Can you have a functioning mind which rejects lying is wrong or murder is wrong? People do it all the time and appear to function quite well. Moral truths don't have anything like the compelling-ness (compulsion?) of arithmetic and logic. My own intuition is that the only sense in which morality is objective is the sense in which it is descriptive, and what you are describing is not a state of what people do, but what they say. Most people say lying is wrong. This does not stop us from observing the overwhelming prevalence of lying in human society and human stories. Most people say murder is wrong. This does not stop us from observing that murder is rampant in time and space.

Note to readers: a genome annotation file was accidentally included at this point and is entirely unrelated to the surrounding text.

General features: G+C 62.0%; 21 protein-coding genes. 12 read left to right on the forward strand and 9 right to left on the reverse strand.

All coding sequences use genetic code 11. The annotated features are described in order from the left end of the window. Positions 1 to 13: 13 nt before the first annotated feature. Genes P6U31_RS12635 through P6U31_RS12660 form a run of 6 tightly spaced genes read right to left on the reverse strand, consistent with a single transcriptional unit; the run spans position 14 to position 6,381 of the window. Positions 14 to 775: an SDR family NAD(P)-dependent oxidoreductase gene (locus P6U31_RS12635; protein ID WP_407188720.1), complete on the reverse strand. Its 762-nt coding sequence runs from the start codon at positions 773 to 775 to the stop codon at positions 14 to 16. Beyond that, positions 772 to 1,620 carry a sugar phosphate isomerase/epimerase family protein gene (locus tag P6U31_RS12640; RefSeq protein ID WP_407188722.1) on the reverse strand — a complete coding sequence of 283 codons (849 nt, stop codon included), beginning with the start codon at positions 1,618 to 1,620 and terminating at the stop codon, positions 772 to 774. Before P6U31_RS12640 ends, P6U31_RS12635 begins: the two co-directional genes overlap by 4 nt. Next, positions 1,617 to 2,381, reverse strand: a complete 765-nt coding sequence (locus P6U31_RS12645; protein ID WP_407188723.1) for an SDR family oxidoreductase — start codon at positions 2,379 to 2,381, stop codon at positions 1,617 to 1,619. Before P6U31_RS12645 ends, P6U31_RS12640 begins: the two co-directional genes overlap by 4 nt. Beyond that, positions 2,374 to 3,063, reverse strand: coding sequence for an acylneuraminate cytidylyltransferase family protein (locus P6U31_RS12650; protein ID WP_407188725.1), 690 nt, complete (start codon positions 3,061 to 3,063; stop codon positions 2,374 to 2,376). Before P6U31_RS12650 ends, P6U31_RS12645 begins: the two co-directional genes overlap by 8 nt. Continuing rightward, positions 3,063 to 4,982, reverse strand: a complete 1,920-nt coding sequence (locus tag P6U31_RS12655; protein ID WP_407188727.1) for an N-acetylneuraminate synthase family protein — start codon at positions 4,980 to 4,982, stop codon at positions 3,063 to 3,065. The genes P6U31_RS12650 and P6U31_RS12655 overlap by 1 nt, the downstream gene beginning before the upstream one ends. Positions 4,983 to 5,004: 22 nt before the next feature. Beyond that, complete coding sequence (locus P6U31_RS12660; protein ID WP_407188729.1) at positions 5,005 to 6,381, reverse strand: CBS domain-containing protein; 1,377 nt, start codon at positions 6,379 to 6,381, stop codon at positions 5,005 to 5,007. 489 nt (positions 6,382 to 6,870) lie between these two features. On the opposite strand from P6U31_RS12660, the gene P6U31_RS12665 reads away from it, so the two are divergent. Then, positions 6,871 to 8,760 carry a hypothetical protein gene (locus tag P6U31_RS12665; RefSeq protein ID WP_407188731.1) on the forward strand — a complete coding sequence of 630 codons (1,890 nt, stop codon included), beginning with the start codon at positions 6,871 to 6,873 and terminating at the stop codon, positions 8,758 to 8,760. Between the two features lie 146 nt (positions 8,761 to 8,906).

And there is a prescriptive-descriptive divide. If I accept that "murder is wrong" is an objective "truth" because most people say it, does this compel me to not murder? Not even close. I suppose it compels me to agree that i am doing "wrong" when I murder. Does that compel me to feel guilty or change my ways or accept my punishment? Hardly. If there is an objective-ness to morality it is a way more wimpy objectiveness than the objectiveness of modus ponens and arithmetic, which successfully compel an empty bucket to which have been added 2 then 3 apples to contain 5 apples.